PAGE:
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Yeh, I neglected to include in my post that I may not have the blazing speed, but dam I look absolutely great doing it. At least I have that going for me
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Old April 25, 2017, 10:15 AM   #9
g.willikers
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Just be sure you are going at least quick enough not to get run over by them younger, fast footed ROs.
Hate it when that happens.
Almost makes me drop my pistol.
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Old April 25, 2017, 10:21 AM   #10
pete2
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I'll be 72 in a coupl weeks, I don't do run n gun. Don't shoot as fast as the young guys, usually more accurate than they are but in a game the speed wins.
In real life accuracy counts.
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Old April 25, 2017, 10:31 AM   #11
Brit
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Years ago, I used to shoot IPSC in Canada, one of the clubs Sharon Gun Club, had a local, just them rule.

When moving forward, you had to put the safety on! The rule book just said, no finger in trigger guard. A young RO was duty bound to catch me! So he hovered behind me.

As soon as that buzzer went off, I was gone! Right elbow tucked in to my tummy! Muzzle pointed straight down range. He never did catch me.

Met him years later, he was in the Canadian Spy group (Unarmed!) CSIS?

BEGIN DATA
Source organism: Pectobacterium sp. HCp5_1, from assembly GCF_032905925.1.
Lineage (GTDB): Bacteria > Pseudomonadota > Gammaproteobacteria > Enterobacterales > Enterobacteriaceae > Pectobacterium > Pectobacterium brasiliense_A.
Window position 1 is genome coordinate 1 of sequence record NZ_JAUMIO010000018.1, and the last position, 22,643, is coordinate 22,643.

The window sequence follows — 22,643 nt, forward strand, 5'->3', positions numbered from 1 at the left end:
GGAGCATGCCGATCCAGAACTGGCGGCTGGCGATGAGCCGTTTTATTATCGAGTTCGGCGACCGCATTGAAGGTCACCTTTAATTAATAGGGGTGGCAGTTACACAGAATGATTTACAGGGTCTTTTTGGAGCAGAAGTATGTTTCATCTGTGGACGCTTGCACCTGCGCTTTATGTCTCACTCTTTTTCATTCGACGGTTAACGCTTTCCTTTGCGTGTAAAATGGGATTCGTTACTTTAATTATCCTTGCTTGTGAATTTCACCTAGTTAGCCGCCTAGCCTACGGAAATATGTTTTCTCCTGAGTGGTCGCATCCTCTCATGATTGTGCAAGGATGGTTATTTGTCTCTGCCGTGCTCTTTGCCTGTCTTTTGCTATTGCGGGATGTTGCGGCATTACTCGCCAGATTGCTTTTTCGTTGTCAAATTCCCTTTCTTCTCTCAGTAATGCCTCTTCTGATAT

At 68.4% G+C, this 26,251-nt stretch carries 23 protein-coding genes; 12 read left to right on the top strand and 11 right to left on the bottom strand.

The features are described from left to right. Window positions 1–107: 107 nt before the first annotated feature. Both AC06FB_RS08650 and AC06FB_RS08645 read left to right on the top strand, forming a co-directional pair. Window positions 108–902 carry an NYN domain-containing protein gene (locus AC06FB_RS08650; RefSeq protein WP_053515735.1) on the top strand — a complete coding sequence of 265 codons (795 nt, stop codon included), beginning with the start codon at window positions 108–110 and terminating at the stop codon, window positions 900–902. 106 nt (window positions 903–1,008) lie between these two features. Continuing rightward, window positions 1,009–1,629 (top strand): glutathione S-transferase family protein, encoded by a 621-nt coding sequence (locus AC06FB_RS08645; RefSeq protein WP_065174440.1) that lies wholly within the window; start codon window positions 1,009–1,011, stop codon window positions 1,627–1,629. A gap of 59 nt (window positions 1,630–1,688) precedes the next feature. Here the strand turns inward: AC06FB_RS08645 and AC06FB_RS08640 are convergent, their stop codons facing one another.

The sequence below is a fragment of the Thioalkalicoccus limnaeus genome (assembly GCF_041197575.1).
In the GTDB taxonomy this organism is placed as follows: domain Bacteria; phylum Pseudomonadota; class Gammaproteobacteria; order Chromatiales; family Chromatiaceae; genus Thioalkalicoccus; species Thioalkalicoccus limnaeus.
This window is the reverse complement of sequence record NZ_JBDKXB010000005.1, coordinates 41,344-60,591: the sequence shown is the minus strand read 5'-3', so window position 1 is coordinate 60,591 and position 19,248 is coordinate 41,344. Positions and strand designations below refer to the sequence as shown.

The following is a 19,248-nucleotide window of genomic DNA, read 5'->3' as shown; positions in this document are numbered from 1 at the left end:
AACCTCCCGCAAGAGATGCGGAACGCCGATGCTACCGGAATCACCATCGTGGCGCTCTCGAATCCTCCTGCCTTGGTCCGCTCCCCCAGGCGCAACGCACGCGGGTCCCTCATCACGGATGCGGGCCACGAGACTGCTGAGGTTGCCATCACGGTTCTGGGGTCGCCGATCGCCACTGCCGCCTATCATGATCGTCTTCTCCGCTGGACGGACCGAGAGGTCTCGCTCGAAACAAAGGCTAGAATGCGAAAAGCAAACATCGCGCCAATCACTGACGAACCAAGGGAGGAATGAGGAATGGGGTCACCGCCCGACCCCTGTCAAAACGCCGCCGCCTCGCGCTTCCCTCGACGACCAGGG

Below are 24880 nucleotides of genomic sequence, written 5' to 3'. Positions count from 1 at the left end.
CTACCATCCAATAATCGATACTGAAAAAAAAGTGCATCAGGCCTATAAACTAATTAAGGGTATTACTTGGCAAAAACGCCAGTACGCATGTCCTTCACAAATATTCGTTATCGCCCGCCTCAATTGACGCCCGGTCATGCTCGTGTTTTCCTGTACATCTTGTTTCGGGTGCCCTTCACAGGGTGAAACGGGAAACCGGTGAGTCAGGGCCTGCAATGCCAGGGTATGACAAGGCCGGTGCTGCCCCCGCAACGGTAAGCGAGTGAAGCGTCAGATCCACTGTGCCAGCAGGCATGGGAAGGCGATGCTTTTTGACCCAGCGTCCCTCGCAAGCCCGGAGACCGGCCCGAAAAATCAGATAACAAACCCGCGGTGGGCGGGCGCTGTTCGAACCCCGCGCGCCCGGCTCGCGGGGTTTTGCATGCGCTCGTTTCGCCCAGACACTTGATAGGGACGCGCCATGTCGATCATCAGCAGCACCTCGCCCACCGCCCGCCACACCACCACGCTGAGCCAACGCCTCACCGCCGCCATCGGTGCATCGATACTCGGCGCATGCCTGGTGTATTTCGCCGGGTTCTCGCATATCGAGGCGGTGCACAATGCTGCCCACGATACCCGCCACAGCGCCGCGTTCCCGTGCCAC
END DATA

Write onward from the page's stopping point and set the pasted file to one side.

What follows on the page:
He asked me the question? "No, I said never!"
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Old April 26, 2017, 01:51 PM   #12
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"Can't miss fast enough to win a gun fight" was not about gun fights, but one of the shooting games. Think it was in Leatham's first book. "Can't miss fast enough to win."
Sharon Gun Club was like that. Probably still is.
CSIS is primarily about collecting and analyzing intelligence. Similar to the CIA they ain't.
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Old April 26, 2017, 09:52 PM   #13
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While I do still *try* to shoot fast, I also find it hard to overcome the LEO indoctrination I got years ago that 'your misses could kill innocent people.' Of course, I'm also the guy at the IDPA match who ducks one fast look around the corner, pulls back and THEN steps out to slice the pie.

First time he saw me do it, my son (a through and through gamer) thought I'd gone nuts. I explained later that for years it'd been drummed into me to get a quick look at the threat before you engaged it, and I just couldn't always switch it off.


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Old June 22, 2017, 11:47 AM   #14
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"Shot a match yesterday, 23 shooters, I came in 18. But when you go by score (points) I was 4th."

Actually you came in 20th out of 23, with 222 points out of a match total of 630. It doesn't matter if you shot 100% Alphas. It's not like IDPA, which uses straight time plus points down. It's hit factor. HF=points earned minus (procedurals, mikes, no shoots) divided by time. The shooter in the Division that has the highest HF takes all the stage points, even if they did not earn all the points. And all the other shooters in the Division take a percentage of that based on their HF. That's also why the Division ranking does not match the Overall combined ranking. And that's also why fast misses count for more than slow Alphas. Now that doesn't happen at Level II and higher matches, because all the Grand Masters and Masters are separated only by less than 1 point out of a 2,800 point match. If your'e going to get better at USPSA, your'e going to have to go faster. The example is Shooter # 19, who had 15 Mikes(that's 150 points down plus 75 missed points that he could have earned), but he got ahead of you because his time was 114.5 seconds (51.45%) versus your time of 209.8 seconds (43.28%). That's how this shooting game works.